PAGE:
Sound — 9
Behemoth has been around since the early '90s and somewhere along the line they jumped from anonymity to cult-celebrity in the world of metal. They've remained one of the best, if not THE BEST, bands in their specific sub-genre of blackened death metal. All of this seemed to be coming to an end as Nergal was diagnosed with leukemia in 2010, but a bone marrow transplant seemed to turn everything around and Nergal began recovering. "The Satanist" is the first release from the band since that time, being their 10th studio album. The album contains 9 tracks and clocks in at just under 45 minutes. The album is being released by Metal Blade Records in the US, and Nuclear Blast in Europe.
The album opens up with the track "Blow Your Trumpets Gabriel," with a guitar riff in the intro that has a very classic metal feel to it but quickly turns into something else entirely when the vocals come in. "Furor Divinus" opens up with a guitar melody and some serious double bass pedal going on with the drums, and builds into a slow tempo groove-heavy creepy-as-hell masterpiece. "Messe Noire" opens up doing some interesting things with near-atonality in the riff and a vocal assault that carries the song. "Ora Pro Nobis Lucifer" is one of the most interesting tracks to me, instrumentally, and probably has the strongest vocal "hook" to be found on the album. "Amen" is next up, and this track is balls-to-the-wall from beginning to the end. Next up is the title track, "The Satanist," which is where the album starts getting pretty experimental - this track actually includes an almost traditional guitar solo and utilizes volume and space dynamics in the song unlike what I'm used to hearing from Behemoth. "Ben Sahar" is pretty much a standard heavy track from the band except for a little more use of "atmospheric" negative space in the music. "In the Absence ov Light" is next which starts out pummeling you in the face, both musically and lyrically - but then what is this but a long acoustic and saxophone interlude with a vocal monologue - this isn't the Behemoth you're used to. The album closes out with the track "O Father O Satan O Sun!," which contains in the single track some of the best atmospheric stuff going on in the album as well as the most hook-laden passages I've ever heard from Behemoth. (You gotta give me a little slack with the way I'm using the word "hook" in this review - definitely no "pop" hooks, but in the world of extreme metal there is a lot of hooks on this album.)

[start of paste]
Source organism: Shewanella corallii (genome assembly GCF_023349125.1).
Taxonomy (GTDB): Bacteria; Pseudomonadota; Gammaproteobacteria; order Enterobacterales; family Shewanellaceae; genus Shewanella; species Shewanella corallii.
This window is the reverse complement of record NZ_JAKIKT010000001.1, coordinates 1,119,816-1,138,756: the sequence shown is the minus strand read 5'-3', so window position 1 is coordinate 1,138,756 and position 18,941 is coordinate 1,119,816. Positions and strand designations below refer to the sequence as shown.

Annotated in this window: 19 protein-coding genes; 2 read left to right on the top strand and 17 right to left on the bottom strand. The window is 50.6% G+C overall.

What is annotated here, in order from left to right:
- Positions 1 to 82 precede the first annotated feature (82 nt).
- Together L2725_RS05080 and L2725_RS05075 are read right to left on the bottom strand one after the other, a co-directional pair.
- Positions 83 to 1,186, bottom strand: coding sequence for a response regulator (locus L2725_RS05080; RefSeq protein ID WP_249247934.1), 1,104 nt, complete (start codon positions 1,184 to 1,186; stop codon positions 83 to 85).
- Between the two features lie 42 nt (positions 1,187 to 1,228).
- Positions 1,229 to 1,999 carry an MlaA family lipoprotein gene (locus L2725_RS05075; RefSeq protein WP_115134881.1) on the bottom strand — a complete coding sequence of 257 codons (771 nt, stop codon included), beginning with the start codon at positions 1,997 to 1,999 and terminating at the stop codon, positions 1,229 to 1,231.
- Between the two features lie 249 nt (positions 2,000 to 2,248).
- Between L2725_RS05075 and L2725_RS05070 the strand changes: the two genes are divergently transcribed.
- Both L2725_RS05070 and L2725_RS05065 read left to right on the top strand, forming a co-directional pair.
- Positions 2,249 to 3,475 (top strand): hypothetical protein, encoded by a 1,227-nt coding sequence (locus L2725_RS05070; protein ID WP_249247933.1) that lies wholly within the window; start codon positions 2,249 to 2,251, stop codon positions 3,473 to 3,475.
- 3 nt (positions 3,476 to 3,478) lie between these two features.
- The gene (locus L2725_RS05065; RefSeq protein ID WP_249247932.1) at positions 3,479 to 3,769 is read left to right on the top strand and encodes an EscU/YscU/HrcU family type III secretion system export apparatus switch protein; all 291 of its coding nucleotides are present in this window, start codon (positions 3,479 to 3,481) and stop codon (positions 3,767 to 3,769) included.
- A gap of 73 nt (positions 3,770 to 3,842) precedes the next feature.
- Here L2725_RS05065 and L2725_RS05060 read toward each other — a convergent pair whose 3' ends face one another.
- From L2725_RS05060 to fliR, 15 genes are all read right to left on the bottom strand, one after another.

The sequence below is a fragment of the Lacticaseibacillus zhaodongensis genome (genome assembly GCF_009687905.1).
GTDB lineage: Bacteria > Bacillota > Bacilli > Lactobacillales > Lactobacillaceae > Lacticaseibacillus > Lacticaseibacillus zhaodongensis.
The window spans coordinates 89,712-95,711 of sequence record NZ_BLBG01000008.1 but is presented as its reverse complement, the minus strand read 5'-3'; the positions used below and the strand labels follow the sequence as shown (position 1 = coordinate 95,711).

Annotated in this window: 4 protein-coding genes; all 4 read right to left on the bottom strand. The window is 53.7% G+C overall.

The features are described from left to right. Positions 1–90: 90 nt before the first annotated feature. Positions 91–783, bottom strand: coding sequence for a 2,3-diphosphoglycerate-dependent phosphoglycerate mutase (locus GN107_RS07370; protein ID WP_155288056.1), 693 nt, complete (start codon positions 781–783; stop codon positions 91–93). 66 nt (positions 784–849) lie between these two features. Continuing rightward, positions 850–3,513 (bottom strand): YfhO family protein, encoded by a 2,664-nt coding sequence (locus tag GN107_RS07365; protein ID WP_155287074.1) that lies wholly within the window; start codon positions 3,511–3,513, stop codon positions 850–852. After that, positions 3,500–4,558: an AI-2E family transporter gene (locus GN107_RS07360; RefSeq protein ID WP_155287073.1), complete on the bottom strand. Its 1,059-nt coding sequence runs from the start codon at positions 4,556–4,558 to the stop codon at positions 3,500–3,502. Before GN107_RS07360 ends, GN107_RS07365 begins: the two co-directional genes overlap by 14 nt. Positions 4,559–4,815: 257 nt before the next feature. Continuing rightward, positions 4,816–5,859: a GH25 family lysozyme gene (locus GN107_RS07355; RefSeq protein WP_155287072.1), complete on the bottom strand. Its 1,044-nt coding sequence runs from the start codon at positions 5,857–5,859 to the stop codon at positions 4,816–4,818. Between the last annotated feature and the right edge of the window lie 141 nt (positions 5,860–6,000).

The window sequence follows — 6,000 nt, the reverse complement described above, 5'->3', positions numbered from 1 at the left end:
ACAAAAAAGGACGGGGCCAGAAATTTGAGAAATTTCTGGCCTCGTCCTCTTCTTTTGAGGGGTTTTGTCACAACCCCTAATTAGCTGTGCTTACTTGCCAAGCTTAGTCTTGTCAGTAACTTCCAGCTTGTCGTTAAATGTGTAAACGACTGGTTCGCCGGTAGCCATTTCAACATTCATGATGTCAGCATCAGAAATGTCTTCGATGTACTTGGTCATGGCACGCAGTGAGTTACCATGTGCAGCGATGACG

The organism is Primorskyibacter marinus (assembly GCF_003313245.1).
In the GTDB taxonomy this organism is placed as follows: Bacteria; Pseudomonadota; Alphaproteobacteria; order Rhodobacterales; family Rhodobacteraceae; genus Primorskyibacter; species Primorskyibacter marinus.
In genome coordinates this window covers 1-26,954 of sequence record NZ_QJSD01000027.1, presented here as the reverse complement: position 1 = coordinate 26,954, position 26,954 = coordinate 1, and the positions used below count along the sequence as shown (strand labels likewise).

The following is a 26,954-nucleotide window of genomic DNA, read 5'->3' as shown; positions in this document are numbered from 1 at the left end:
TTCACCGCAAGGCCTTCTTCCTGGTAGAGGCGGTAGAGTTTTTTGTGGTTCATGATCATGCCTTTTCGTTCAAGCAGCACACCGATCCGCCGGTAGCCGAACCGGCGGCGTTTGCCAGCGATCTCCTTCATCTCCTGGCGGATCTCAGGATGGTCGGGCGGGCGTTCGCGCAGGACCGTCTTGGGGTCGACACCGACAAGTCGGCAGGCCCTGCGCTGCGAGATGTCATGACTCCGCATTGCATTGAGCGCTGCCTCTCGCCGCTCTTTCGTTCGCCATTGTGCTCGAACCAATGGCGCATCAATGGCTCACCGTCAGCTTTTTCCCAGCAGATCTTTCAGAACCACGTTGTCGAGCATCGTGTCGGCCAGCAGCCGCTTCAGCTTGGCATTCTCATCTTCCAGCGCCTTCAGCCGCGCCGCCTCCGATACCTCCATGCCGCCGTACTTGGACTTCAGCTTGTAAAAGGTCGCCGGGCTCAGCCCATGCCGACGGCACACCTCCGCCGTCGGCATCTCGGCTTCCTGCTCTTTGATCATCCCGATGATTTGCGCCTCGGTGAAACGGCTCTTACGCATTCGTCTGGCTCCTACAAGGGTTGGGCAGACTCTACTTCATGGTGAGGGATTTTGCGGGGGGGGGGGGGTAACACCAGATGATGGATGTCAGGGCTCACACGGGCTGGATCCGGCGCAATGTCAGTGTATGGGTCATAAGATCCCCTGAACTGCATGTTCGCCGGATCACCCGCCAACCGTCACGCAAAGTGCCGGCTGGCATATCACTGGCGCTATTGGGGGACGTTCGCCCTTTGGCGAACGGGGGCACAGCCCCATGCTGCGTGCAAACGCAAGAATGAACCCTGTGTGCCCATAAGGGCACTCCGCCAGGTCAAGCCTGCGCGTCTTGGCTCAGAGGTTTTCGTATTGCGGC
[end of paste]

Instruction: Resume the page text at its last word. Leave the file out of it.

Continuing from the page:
Lyrics — 8
All the lyrics on the album were written by Nergal, except "Messe Noire," "Amen," and "O Father O Satan O Sun!" which Nergal co-wrote with Krzysztof Azarewicz. Nergal fits into a really good niche with his vocals, as they sound really wicked and guttural without crossingthe line into campy, which happens with a lot of his contemporaries (to my ears). His vocal performance is pretty much flawless from beginning to end. What to say about the lyrics? These lyrics are seriously all-out aggression and fury. The album starts out with the line "I saw the virgin's c-nt spawning forth the snake" and never backs down. Here is another example of the lyrics, taken from the track "Ora Pro Nobis Lucifer": "Scholar of the unlight/ Great volcano of excrement/ Rippling eager to erupt/ Reconstellate the firmament/ Behold the great accuser/ A megalinga of throbbing zeal/ Raptor yearning to pierce/ To rape the seventh seal/ Destroyer of cosmos/ Implore the ungod/ Implode the sun/ There is none wronging the serpent's cult/ Untouched and ignored/ With the serpent's might/ And the trumpets blow/ In the shadow of the horns."
Overall Impression — 9
As a "casual fan" of blackened death metal, death metal and deathcore I have found Behemoth to be one of my favorite bands in the genre, musically, though I don't always appreciate the lyrical content. I have to give them credit, though, my problems with the lyrics are personal to me as they are well-written and definitely have the impact that metal lyrics SHOULD have. Nergal is a beast on vocals and guitar, and "The Satanist" is a good example of why he's such a prominent figure in his genre. What stands out on this album above, or at least separately from, their other releases is the use of negative space in the music as well as a general feeling of experimentation. My favorite tracks from the album would have to be "Furor Divinus" and the title track, "The Satanist." There are a lot of other great songs on the album and fans of Behemoth or the blackened death metal genre will not be disappointed.